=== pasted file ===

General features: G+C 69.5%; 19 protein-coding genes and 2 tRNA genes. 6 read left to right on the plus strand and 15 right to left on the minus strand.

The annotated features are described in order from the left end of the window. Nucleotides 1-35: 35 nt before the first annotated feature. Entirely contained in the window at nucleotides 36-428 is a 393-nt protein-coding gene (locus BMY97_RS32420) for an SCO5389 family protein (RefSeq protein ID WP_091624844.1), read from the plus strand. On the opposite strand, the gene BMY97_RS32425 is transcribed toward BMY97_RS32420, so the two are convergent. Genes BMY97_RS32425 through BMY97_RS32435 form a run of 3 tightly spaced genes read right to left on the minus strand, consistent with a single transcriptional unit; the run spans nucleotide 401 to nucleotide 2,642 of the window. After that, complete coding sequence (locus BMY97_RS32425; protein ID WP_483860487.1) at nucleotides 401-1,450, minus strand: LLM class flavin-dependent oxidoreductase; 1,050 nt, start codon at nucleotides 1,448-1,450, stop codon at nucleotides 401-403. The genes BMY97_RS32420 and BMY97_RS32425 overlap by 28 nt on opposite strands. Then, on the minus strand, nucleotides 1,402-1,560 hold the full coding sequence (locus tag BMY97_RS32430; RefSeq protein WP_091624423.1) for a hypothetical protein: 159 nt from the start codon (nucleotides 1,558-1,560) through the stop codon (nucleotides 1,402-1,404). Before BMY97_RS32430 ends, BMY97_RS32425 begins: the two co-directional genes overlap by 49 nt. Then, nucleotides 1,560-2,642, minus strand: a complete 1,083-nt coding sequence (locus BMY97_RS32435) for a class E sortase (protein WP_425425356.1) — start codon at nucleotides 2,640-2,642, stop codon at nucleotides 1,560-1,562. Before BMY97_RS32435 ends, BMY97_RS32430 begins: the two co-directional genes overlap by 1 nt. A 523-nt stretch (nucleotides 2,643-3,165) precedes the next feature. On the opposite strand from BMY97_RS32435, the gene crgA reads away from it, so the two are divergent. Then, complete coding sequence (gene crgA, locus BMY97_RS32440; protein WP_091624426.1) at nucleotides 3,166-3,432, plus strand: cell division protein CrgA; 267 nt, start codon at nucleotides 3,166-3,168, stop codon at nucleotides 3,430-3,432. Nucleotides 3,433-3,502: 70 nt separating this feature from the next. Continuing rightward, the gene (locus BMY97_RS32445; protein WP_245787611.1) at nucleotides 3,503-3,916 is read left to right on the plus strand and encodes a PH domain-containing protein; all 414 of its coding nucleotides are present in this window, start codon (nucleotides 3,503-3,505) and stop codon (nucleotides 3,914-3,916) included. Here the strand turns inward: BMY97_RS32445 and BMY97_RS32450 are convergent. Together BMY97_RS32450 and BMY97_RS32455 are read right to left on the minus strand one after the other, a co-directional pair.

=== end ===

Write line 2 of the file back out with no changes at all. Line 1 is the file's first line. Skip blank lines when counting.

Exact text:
The annotated features are described in order from the left end of the window. Nucleotides 1-35: 35 nt before the first annotated feature. Entirely contained in the window at nucleotides 36-428 is a 393-nt protein-coding gene (locus BMY97_RS32420) for an SCO5389 family protein (RefSeq protein ID WP_091624844.1), read from the plus strand. On the opposite strand, the gene BMY97_RS32425 is transcribed toward BMY97_RS32420, so the two are convergent. Genes BMY97_RS32425 through BMY97_RS32435 form a run of 3 tightly spaced genes read right to left on the minus strand, consistent with a single transcriptional unit; the run spans nucleotide 401 to nucleotide 2,642 of the window. After that, complete coding sequence (locus BMY97_RS32425; protein ID WP_483860487.1) at nucleotides 401-1,450, minus strand: LLM class flavin-dependent oxidoreductase; 1,050 nt, start codon at nucleotides 1,448-1,450, stop codon at nucleotides 401-403. The genes BMY97_RS32420 and BMY97_RS32425 overlap by 28 nt on opposite strands. Then, on the minus strand, nucleotides 1,402-1,560 hold the full coding sequence (locus tag BMY97_RS32430; RefSeq protein WP_091624423.1) for a hypothetical protein: 159 nt from the start codon (nucleotides 1,558-1,560) through the stop codon (nucleotides 1,402-1,404). Before BMY97_RS32430 ends, BMY97_RS32425 begins: the two co-directional genes overlap by 49 nt. Then, nucleotides 1,560-2,642, minus strand: a complete 1,083-nt coding sequence (locus BMY97_RS32435) for a class E sortase (protein WP_425425356.1) — start codon at nucleotides 2,640-2,642, stop codon at nucleotides 1,560-1,562. Before BMY97_RS32435 ends, BMY97_RS32430 begins: the two co-directional genes overlap by 1 nt. A 523-nt stretch (nucleotides 2,643-3,165) precedes the next feature. On the opposite strand from BMY97_RS32435, the gene crgA reads away from it, so the two are divergent. Then, complete coding sequence (gene crgA, locus BMY97_RS32440; protein WP_091624426.1) at nucleotides 3,166-3,432, plus strand: cell division protein CrgA; 267 nt, start codon at nucleotides 3,166-3,168, stop codon at nucleotides 3,430-3,432. Nucleotides 3,433-3,502: 70 nt separating this feature from the next. Continuing rightward, the gene (locus BMY97_RS32445; protein WP_245787611.1) at nucleotides 3,503-3,916 is read left to right on the plus strand and encodes a PH domain-containing protein; all 414 of its coding nucleotides are present in this window, start codon (nucleotides 3,503-3,505) and stop codon (nucleotides 3,914-3,916) included. Here the strand turns inward: BMY97_RS32445 and BMY97_RS32450 are convergent. Together BMY97_RS32450 and BMY97_RS32455 are read right to left on the minus strand one after the other, a co-directional pair.